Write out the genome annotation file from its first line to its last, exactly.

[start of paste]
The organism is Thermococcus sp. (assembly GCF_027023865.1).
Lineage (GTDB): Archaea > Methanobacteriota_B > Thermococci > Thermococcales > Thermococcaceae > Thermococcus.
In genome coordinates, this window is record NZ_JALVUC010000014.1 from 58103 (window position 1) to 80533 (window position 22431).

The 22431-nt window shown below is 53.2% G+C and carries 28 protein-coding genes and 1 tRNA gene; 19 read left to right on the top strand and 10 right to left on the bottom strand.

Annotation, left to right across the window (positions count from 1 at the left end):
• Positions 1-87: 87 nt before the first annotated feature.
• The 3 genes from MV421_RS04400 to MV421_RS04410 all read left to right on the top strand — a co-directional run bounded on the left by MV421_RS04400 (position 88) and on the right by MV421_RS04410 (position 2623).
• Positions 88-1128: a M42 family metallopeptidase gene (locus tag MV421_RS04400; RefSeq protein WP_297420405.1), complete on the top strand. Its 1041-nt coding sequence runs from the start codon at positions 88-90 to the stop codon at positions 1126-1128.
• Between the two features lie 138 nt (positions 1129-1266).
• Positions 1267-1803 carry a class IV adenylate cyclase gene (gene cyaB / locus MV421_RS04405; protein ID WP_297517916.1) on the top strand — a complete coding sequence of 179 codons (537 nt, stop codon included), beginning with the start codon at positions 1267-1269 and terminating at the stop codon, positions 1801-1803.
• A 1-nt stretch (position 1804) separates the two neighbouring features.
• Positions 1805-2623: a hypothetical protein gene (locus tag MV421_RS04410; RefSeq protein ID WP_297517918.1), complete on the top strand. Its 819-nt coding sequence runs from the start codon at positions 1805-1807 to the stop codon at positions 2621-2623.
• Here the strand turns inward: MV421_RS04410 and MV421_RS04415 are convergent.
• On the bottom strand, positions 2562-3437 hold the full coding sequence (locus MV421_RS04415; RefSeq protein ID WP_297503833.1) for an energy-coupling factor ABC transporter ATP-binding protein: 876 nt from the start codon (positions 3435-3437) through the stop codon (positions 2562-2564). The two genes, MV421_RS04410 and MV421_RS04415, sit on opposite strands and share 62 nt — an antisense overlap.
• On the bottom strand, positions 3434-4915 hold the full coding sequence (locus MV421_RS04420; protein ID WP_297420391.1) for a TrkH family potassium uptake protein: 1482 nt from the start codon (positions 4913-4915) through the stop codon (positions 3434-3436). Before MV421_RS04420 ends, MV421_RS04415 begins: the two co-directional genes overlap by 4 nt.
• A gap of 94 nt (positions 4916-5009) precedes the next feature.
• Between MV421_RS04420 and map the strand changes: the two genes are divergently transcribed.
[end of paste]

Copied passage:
The organism is Thermococcus sp. (assembly GCF_027023865.1).
Lineage (GTDB): Archaea > Methanobacteriota_B > Thermococci > Thermococcales > Thermococcaceae > Thermococcus.
In genome coordinates, this window is record NZ_JALVUC010000014.1 from 58103 (window position 1) to 80533 (window position 22431).

The 22431-nt window shown below is 53.2% G+C and carries 28 protein-coding genes and 1 tRNA gene; 19 read left to right on the top strand and 10 right to left on the bottom strand.

Annotation, left to right across the window (positions count from 1 at the left end):
• Positions 1-87: 87 nt before the first annotated feature.
• The 3 genes from MV421_RS04400 to MV421_RS04410 all read left to right on the top strand — a co-directional run bounded on the left by MV421_RS04400 (position 88) and on the right by MV421_RS04410 (position 2623).
• Positions 88-1128: a M42 family metallopeptidase gene (locus tag MV421_RS04400; RefSeq protein WP_297420405.1), complete on the top strand. Its 1041-nt coding sequence runs from the start codon at positions 88-90 to the stop codon at positions 1126-1128.
• Between the two features lie 138 nt (positions 1129-1266).
• Positions 1267-1803 carry a class IV adenylate cyclase gene (gene cyaB / locus MV421_RS04405; protein ID WP_297517916.1) on the top strand — a complete coding sequence of 179 codons (537 nt, stop codon included), beginning with the start codon at positions 1267-1269 and terminating at the stop codon, positions 1801-1803.
• A 1-nt stretch (position 1804) separates the two neighbouring features.
• Positions 1805-2623: a hypothetical protein gene (locus tag MV421_RS04410; RefSeq protein ID WP_297517918.1), complete on the top strand. Its 819-nt coding sequence runs from the start codon at positions 1805-1807 to the stop codon at positions 2621-2623.
• Here the strand turns inward: MV421_RS04410 and MV421_RS04415 are convergent.
• On the bottom strand, positions 2562-3437 hold the full coding sequence (locus MV421_RS04415; RefSeq protein ID WP_297503833.1) for an energy-coupling factor ABC transporter ATP-binding protein: 876 nt from the start codon (positions 3435-3437) through the stop codon (positions 2562-2564). The two genes, MV421_RS04410 and MV421_RS04415, sit on opposite strands and share 62 nt — an antisense overlap.
• On the bottom strand, positions 3434-4915 hold the full coding sequence (locus MV421_RS04420; protein ID WP_297420391.1) for a TrkH family potassium uptake protein: 1482 nt from the start codon (positions 4913-4915) through the stop codon (positions 3434-3436). Before MV421_RS04420 ends, MV421_RS04415 begins: the two co-directional genes overlap by 4 nt.
• A gap of 94 nt (positions 4916-5009) precedes the next feature.
• Between MV421_RS04420 and map the strand changes: the two genes are divergently transcribed.